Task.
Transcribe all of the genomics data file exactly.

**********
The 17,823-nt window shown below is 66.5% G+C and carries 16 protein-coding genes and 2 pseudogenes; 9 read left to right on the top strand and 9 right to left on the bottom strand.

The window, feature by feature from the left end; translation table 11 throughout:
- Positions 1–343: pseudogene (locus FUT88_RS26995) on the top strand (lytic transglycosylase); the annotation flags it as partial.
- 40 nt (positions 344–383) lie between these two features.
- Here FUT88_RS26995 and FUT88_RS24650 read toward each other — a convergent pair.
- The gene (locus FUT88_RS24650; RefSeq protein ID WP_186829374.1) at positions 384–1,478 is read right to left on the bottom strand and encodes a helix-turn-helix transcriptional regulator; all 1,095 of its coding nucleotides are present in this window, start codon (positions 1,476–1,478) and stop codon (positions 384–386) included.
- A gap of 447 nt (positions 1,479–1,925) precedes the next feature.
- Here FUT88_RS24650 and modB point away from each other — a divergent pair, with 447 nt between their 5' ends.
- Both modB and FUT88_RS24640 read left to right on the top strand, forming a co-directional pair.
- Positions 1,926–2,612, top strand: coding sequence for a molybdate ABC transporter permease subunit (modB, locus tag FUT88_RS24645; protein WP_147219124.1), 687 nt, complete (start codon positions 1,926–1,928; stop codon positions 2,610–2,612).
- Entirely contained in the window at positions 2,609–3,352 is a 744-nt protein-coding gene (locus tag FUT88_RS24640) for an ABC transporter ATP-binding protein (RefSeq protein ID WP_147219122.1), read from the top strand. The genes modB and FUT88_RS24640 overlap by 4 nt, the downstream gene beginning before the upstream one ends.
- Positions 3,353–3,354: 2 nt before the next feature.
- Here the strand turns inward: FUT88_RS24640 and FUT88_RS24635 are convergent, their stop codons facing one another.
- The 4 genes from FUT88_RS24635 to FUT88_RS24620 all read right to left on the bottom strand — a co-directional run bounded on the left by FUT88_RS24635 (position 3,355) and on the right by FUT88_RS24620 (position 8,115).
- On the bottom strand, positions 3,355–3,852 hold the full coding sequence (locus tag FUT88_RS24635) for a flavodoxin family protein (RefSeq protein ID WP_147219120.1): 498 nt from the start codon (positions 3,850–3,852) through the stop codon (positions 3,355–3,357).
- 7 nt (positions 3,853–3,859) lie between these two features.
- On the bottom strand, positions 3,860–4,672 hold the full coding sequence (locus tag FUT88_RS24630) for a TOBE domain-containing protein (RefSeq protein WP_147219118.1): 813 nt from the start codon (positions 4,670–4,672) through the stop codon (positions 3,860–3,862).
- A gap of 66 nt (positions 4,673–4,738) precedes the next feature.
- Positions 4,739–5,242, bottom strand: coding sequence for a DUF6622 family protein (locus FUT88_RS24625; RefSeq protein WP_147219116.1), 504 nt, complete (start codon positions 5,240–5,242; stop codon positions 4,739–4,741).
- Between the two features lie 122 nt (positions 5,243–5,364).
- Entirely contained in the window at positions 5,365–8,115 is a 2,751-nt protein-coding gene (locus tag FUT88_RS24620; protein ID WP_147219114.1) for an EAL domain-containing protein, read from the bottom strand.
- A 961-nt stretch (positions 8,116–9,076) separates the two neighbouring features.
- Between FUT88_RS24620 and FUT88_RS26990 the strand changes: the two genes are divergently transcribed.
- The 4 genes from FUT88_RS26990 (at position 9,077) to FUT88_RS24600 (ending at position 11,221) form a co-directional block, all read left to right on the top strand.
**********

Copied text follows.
The 17,823-nt window shown below is 66.5% G+C and carries 16 protein-coding genes and 2 pseudogenes; 9 read left to right on the top strand and 9 right to left on the bottom strand.

The window, feature by feature from the left end; translation table 11 throughout:
- Positions 1–343: pseudogene (locus FUT88_RS26995) on the top strand (lytic transglycosylase); the annotation flags it as partial.
- 40 nt (positions 344–383) lie between these two features.
- Here FUT88_RS26995 and FUT88_RS24650 read toward each other — a convergent pair.
- The gene (locus FUT88_RS24650; RefSeq protein ID WP_186829374.1) at positions 384–1,478 is read right to left on the bottom strand and encodes a helix-turn-helix transcriptional regulator; all 1,095 of its coding nucleotides are present in this window, start codon (positions 1,476–1,478) and stop codon (positions 384–386) included.
- A gap of 447 nt (positions 1,479–1,925) precedes the next feature.
- Here FUT88_RS24650 and modB point away from each other — a divergent pair, with 447 nt between their 5' ends.
- Both modB and FUT88_RS24640 read left to right on the top strand, forming a co-directional pair.
- Positions 1,926–2,612, top strand: coding sequence for a molybdate ABC transporter permease subunit (modB, locus tag FUT88_RS24645; protein WP_147219124.1), 687 nt, complete (start codon positions 1,926–1,928; stop codon positions 2,610–2,612).
- Entirely contained in the window at positions 2,609–3,352 is a 744-nt protein-coding gene (locus tag FUT88_RS24640) for an ABC transporter ATP-binding protein (RefSeq protein ID WP_147219122.1), read from the top strand. The genes modB and FUT88_RS24640 overlap by 4 nt, the downstream gene beginning before the upstream one ends.
- Positions 3,353–3,354: 2 nt before the next feature.
- Here the strand turns inward: FUT88_RS24640 and FUT88_RS24635 are convergent, their stop codons facing one another.
- The 4 genes from FUT88_RS24635 to FUT88_RS24620 all read right to left on the bottom strand — a co-directional run bounded on the left by FUT88_RS24635 (position 3,355) and on the right by FUT88_RS24620 (position 8,115).
- On the bottom strand, positions 3,355–3,852 hold the full coding sequence (locus tag FUT88_RS24635) for a flavodoxin family protein (RefSeq protein ID WP_147219120.1): 498 nt from the start codon (positions 3,850–3,852) through the stop codon (positions 3,355–3,357).
- 7 nt (positions 3,853–3,859) lie between these two features.
- On the bottom strand, positions 3,860–4,672 hold the full coding sequence (locus tag FUT88_RS24630) for a TOBE domain-containing protein (RefSeq protein WP_147219118.1): 813 nt from the start codon (positions 4,670–4,672) through the stop codon (positions 3,860–3,862).
- A gap of 66 nt (positions 4,673–4,738) precedes the next feature.
- Positions 4,739–5,242, bottom strand: coding sequence for a DUF6622 family protein (locus FUT88_RS24625; RefSeq protein WP_147219116.1), 504 nt, complete (start codon positions 5,240–5,242; stop codon positions 4,739–4,741).
- Between the two features lie 122 nt (positions 5,243–5,364).
- Entirely contained in the window at positions 5,365–8,115 is a 2,751-nt protein-coding gene (locus tag FUT88_RS24620; protein ID WP_147219114.1) for an EAL domain-containing protein, read from the bottom strand.
- A 961-nt stretch (positions 8,116–9,076) separates the two neighbouring features.
- Between FUT88_RS24620 and FUT88_RS26990 the strand changes: the two genes are divergently transcribed.
- The 4 genes from FUT88_RS26990 (at position 9,077) to FUT88_RS24600 (ending at position 11,221) form a co-directional block, all read left to right on the top strand.